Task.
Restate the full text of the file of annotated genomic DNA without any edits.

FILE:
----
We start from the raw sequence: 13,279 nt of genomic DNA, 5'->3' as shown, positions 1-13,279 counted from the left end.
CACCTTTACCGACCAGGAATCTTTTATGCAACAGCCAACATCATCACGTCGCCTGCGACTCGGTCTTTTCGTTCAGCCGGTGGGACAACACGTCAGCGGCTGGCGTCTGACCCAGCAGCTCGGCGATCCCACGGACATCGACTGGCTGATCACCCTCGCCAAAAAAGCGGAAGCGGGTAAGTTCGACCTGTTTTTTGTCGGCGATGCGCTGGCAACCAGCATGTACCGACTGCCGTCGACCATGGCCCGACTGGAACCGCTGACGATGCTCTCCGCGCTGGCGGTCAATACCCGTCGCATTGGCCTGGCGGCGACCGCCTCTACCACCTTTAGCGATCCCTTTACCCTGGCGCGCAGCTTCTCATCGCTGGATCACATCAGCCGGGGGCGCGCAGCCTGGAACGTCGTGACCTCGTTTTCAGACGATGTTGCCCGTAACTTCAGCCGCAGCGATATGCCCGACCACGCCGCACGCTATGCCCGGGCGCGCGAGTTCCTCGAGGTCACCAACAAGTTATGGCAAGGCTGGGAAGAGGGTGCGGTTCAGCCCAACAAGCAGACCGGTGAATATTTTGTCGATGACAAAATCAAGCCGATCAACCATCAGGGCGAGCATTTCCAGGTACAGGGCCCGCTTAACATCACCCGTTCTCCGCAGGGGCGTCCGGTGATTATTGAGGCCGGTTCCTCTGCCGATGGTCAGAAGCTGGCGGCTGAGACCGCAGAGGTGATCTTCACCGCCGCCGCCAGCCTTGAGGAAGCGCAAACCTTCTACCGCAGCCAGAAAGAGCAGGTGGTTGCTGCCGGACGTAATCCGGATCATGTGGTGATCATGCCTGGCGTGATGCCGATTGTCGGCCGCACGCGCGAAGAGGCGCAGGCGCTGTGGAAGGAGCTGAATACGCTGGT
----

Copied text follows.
We start from the raw sequence: 13,279 nt of genomic DNA, 5'->3' as shown, positions 1-13,279 counted from the left end.
CACCTTTACCGACCAGGAATCTTTTATGCAACAGCCAACATCATCACGTCGCCTGCGACTCGGTCTTTTCGTTCAGCCGGTGGGACAACACGTCAGCGGCTGGCGTCTGACCCAGCAGCTCGGCGATCCCACGGACATCGACTGGCTGATCACCCTCGCCAAAAAAGCGGAAGCGGGTAAGTTCGACCTGTTTTTTGTCGGCGATGCGCTGGCAACCAGCATGTACCGACTGCCGTCGACCATGGCCCGACTGGAACCGCTGACGATGCTCTCCGCGCTGGCGGTCAATACCCGTCGCATTGGCCTGGCGGCGACCGCCTCTACCACCTTTAGCGATCCCTTTACCCTGGCGCGCAGCTTCTCATCGCTGGATCACATCAGCCGGGGGCGCGCAGCCTGGAACGTCGTGACCTCGTTTTCAGACGATGTTGCCCGTAACTTCAGCCGCAGCGATATGCCCGACCACGCCGCACGCTATGCCCGGGCGCGCGAGTTCCTCGAGGTCACCAACAAGTTATGGCAAGGCTGGGAAGAGGGTGCGGTTCAGCCCAACAAGCAGACCGGTGAATATTTTGTCGATGACAAAATCAAGCCGATCAACCATCAGGGCGAGCATTTCCAGGTACAGGGCCCGCTTAACATCACCCGTTCTCCGCAGGGGCGTCCGGTGATTATTGAGGCCGGTTCCTCTGCCGATGGTCAGAAGCTGGCGGCTGAGACCGCAGAGGTGATCTTCACCGCCGCCGCCAGCCTTGAGGAAGCGCAAACCTTCTACCGCAGCCAGAAAGAGCAGGTGGTTGCTGCCGGACGTAATCCGGATCATGTGGTGATCATGCCTGGCGTGATGCCGATTGTCGGCCGCACGCGCGAAGAGGCGCAGGCGCTGTGGAAGGAGCTGAATACGCTGGT